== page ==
Hi, I've a problem with this question and I'm not sure if I've worked it out correctly. This is the question: The membrane that surrounds a certain type of living cell has a surface area of 5.0 mm2 and a thickness of 10 nm. Assume that the membrane behaves like a parallel plate capacitor and has a dielectric constant of 5.0. If the potential inside the membrane is -60.0 mV with respect to the outside how much charge resides on the outer surface? If the charge is due to monovalent ions, how many such ions are present on the outer surface? Epsilon0 = 8.85 X 10-12 C2/(N.m2) e = 1.6 X 10-19 C This is my working: V=Q/Ak(Epsilon0)d -60X10^-3=Q/(5.0X10^-6)X5.0X(8.85X10^-12)X(10X10^-9) Q=-1.3275X10^-25C Charge of 1 electron=1.6X10^-19C No of ions = 1.3275X10-25/1.6X10^-19=8.296X10^-7
Welcome to PF, popsune. Keep in mind that C = epslon * A / d as an approximation that matches your homework problem, and that epsilon = epsilon0 * epsilonR
What Berkeman is trying to say is that your expression for V is wrong . V = Q/C right ? Now for a parallel plate capacitor , [tex]C = \frac{\epsilon_0\epsilon_rA}{d}[/tex] So Q/C becomes ....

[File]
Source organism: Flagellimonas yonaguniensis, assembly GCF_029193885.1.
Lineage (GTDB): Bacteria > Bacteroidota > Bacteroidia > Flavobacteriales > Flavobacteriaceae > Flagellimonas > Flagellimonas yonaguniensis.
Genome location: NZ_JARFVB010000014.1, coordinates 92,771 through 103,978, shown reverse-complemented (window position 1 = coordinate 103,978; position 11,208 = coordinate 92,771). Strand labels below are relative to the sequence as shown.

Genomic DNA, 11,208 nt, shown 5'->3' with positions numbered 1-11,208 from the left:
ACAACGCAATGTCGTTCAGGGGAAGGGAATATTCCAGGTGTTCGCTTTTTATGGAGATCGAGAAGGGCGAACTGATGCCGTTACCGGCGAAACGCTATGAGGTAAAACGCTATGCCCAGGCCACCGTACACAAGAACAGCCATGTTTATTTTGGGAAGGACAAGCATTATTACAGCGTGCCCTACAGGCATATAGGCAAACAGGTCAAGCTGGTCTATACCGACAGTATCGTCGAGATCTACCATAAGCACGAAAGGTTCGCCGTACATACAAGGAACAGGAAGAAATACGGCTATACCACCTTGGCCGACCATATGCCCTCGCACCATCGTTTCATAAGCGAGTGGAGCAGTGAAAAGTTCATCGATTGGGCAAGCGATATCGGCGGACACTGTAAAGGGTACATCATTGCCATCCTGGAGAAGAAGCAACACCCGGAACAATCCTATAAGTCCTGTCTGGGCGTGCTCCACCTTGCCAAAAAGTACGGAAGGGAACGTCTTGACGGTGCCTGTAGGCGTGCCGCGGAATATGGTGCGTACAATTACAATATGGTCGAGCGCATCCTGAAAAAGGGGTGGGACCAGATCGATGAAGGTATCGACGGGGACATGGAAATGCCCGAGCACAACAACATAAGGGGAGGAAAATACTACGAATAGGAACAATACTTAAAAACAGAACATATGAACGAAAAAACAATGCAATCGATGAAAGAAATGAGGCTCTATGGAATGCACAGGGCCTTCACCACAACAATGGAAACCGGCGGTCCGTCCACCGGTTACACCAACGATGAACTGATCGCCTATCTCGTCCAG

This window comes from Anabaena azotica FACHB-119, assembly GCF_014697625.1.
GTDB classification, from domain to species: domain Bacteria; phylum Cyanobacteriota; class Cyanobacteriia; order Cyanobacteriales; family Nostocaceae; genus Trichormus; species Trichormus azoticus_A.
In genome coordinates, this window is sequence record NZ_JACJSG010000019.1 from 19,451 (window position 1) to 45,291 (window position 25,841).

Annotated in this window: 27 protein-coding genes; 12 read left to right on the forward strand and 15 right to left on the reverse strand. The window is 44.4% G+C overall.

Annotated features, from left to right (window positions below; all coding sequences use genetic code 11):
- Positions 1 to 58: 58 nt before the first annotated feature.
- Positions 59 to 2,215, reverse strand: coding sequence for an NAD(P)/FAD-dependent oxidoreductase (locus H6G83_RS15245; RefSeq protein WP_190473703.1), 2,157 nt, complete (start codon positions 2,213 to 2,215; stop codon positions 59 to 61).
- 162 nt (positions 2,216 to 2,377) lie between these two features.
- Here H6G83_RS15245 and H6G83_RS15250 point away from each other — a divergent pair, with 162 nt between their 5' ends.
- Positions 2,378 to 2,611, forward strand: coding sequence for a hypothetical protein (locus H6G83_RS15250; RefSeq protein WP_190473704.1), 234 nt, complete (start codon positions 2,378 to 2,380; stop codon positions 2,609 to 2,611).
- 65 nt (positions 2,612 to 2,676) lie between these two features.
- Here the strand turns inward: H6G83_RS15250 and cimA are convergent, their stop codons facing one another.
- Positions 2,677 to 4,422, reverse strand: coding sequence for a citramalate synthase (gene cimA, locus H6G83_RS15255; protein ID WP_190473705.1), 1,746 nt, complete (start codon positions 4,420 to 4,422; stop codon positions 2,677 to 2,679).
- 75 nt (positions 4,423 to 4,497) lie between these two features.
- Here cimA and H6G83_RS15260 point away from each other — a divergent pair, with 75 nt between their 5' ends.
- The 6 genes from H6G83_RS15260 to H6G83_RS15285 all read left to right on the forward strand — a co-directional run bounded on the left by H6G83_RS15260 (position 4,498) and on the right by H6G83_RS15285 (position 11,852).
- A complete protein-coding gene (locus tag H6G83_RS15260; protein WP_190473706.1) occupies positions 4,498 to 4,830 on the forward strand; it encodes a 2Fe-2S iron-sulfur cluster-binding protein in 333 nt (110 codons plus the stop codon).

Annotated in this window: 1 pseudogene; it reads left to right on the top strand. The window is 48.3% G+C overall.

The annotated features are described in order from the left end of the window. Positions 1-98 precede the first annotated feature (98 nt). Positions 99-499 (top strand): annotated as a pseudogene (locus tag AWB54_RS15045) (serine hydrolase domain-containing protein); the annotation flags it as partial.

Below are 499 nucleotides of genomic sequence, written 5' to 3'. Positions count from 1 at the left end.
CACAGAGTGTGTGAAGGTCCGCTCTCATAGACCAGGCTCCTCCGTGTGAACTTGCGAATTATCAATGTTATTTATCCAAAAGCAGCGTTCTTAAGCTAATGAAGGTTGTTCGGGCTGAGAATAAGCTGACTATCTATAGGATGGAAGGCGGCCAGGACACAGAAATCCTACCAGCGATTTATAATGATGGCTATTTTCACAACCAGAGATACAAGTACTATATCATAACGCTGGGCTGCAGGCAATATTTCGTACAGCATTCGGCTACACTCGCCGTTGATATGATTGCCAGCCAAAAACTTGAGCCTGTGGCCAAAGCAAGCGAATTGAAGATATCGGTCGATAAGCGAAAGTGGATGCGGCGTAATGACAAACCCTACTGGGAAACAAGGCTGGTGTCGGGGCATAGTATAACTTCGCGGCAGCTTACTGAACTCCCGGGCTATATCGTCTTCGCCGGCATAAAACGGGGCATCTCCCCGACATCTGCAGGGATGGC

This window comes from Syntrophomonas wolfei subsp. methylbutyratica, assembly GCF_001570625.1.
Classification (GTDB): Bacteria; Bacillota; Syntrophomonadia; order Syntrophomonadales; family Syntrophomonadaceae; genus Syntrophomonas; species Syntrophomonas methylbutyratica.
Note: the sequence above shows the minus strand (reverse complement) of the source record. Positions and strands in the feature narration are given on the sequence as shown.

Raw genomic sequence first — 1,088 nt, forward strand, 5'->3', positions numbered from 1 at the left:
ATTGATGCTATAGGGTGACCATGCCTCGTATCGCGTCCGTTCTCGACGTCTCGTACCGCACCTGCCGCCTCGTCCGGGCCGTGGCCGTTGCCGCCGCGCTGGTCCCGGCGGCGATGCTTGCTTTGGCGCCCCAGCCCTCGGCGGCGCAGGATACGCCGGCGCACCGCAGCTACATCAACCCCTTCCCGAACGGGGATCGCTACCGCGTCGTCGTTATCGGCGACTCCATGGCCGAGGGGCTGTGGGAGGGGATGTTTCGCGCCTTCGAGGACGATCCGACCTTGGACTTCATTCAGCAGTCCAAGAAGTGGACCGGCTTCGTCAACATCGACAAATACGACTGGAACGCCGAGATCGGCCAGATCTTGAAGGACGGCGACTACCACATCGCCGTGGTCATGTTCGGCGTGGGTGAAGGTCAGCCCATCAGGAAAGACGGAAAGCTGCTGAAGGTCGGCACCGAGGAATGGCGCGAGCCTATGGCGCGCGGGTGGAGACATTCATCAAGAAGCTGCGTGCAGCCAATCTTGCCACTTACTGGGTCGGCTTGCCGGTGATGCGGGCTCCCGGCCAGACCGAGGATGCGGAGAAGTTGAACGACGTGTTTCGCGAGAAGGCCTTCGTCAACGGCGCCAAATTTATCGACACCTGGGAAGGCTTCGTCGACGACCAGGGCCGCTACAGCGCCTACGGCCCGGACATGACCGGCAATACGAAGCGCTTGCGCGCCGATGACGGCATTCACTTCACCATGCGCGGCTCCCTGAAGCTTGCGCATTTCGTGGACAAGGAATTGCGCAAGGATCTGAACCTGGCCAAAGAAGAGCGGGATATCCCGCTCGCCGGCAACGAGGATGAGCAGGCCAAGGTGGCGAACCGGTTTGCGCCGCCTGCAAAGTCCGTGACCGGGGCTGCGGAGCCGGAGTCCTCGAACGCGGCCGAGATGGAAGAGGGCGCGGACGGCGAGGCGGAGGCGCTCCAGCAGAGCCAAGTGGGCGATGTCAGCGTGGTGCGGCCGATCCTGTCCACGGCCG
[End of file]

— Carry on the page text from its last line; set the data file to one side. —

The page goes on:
[itex]\epsilon_{r}[/itex] is the relative permitivity of the dielectric medium between the plates. A dielectric material is one which contains polar molecules. The polarity of the molecules will be randomly orientate when no electric field is applied. However, when an electric field is applies the material becomes polarised (each polar molecule is arranged the same), this effect decreases the effective electric field. However, as the electric field strength in inversly proportional to the capacitance, the capacitance increases due to these dipole moments (magnitude of charge multiplied by the distance between them). This is only a brief outline but I'm sure google could reveal more. ~H